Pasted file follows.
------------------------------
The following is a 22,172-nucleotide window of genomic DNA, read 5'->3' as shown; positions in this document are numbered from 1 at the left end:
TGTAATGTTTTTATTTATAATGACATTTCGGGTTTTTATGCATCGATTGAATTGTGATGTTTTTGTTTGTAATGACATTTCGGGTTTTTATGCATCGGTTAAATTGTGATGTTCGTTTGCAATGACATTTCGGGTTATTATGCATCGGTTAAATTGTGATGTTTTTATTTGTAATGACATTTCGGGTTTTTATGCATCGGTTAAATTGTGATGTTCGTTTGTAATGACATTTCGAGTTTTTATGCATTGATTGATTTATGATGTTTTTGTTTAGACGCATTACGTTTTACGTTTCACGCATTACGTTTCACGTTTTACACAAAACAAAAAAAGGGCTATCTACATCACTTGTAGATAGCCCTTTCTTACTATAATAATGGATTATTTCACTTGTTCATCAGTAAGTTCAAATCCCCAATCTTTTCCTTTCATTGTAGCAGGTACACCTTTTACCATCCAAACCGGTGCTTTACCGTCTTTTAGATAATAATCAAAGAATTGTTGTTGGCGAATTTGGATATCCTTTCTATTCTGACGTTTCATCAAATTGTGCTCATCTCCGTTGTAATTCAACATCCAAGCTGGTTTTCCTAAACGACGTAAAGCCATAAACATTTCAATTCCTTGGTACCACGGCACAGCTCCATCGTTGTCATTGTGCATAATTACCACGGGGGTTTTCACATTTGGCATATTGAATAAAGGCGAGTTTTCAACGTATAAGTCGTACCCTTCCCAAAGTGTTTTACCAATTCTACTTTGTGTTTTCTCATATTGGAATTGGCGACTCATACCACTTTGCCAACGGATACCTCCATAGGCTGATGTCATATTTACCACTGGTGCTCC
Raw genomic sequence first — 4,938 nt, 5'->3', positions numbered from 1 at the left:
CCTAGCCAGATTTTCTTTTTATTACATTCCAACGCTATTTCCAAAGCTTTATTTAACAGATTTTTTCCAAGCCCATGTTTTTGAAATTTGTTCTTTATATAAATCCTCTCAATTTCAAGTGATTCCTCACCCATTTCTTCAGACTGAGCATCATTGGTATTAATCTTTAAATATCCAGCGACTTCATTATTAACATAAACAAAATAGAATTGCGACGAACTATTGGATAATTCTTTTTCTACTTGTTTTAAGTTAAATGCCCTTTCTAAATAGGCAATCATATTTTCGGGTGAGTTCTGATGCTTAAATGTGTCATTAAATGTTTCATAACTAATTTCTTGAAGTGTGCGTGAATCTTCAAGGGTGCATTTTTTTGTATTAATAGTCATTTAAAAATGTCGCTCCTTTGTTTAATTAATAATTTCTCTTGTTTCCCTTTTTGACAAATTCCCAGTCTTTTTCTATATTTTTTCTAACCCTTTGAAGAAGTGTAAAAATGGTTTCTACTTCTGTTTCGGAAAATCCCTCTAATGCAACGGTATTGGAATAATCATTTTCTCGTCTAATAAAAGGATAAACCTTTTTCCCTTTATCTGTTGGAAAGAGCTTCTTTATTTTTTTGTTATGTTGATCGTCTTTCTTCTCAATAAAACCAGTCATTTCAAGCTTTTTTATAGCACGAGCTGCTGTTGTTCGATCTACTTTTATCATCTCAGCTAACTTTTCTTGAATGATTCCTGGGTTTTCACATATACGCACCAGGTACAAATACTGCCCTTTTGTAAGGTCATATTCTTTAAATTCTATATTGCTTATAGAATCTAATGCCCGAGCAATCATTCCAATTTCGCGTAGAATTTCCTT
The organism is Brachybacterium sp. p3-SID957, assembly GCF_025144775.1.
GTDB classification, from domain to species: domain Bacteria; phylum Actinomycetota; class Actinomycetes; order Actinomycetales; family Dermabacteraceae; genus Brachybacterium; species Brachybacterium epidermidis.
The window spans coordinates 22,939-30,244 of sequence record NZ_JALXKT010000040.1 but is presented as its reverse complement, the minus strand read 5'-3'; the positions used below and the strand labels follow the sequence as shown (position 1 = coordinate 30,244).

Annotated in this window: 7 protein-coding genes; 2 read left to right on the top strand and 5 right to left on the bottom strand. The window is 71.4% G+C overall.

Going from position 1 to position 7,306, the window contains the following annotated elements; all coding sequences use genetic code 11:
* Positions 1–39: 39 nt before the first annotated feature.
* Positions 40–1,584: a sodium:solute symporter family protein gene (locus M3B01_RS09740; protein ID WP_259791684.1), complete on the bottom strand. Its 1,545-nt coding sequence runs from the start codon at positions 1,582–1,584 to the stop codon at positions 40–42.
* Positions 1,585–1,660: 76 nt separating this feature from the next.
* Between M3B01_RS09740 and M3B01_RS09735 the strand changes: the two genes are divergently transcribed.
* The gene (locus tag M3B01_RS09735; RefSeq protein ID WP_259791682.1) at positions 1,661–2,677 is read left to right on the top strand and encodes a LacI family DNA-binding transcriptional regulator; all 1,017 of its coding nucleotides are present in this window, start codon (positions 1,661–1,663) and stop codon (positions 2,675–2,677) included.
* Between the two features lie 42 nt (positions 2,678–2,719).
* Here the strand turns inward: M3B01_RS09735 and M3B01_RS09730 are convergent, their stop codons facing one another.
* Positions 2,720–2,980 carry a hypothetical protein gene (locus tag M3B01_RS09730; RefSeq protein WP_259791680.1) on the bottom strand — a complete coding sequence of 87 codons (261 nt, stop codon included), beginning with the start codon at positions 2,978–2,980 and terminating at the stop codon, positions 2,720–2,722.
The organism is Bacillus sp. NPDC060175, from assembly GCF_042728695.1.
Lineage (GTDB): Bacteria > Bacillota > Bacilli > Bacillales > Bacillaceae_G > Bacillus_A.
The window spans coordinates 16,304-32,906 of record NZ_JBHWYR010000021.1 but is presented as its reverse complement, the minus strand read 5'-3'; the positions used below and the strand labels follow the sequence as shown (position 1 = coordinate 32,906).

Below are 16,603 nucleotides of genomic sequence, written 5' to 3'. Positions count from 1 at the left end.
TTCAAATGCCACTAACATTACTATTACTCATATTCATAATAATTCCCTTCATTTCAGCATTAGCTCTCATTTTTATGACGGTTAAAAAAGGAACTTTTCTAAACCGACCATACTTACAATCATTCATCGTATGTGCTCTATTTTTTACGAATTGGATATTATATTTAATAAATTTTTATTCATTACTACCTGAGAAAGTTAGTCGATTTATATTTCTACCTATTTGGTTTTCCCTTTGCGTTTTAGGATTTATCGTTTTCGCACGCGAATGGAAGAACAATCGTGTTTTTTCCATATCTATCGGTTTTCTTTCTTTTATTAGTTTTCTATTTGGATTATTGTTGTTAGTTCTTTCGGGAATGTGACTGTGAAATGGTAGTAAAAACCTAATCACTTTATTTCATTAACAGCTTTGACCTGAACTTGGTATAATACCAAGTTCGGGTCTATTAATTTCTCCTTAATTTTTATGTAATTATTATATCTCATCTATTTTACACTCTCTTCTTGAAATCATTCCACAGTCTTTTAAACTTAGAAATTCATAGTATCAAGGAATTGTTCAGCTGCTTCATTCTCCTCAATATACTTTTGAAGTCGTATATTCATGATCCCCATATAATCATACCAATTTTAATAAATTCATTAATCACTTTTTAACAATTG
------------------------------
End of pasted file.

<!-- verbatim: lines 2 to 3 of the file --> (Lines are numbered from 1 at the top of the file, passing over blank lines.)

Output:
TGTAATGTTTTTATTTATAATGACATTTCGGGTTTTTATGCATCGATTGAATTGTGATGTTTTTGTTTGTAATGACATTTCGGGTTTTTATGCATCGGTTAAATTGTGATGTTCGTTTGCAATGACATTTCGGGTTATTATGCATCGGTTAAATTGTGATGTTTTTATTTGTAATGACATTTCGGGTTTTTATGCATCGGTTAAATTGTGATGTTCGTTTGTAATGACATTTCGAGTTTTTATGCATTGATTGATTTATGATGTTTTTGTTTAGACGCATTACGTTTTACGTTTCACGCATTACGTTTCACGTTTTACACAAAACAAAAAAAGGGCTATCTACATCACTTGTAGATAGCCCTTTCTTACTATAATAATGGATTATTTCACTTGTTCATCAGTAAGTTCAAATCCCCAATCTTTTCCTTTCATTGTAGCAGGTACACCTTTTACCATCCAAACCGGTGCTTTACCGTCTTTTAGATAATAATCAAAGAATTGTTGTTGGCGAATTTGGATATCCTTTCTATTCTGACGTTTCATCAAATTGTGCTCATCTCCGTTGTAATTCAACATCCAAGCTGGTTTTCCTAAACGACGTAAAGCCATAAACATTTCAATTCCTTGGTACCACGGCACAGCTCCATCGTTGTCATTGTGCATAATTACCACGGGGGTTTTCACATTTGGCATATTGAATAAAGGCGAGTTTTCAACGTATAAGTCGTACCCTTCCCAAAGTGTTTTACCAATTCTACTTTGTGTTTTCTCATATTGGAATTGGCGACTCATACCACTTTGCCAACGGATACCTCCATAGGCTGATGTCATATTTACCACTGGTGCTCC
Raw genomic sequence first — 4,938 nt, 5'->3', positions numbered from 1 at the left: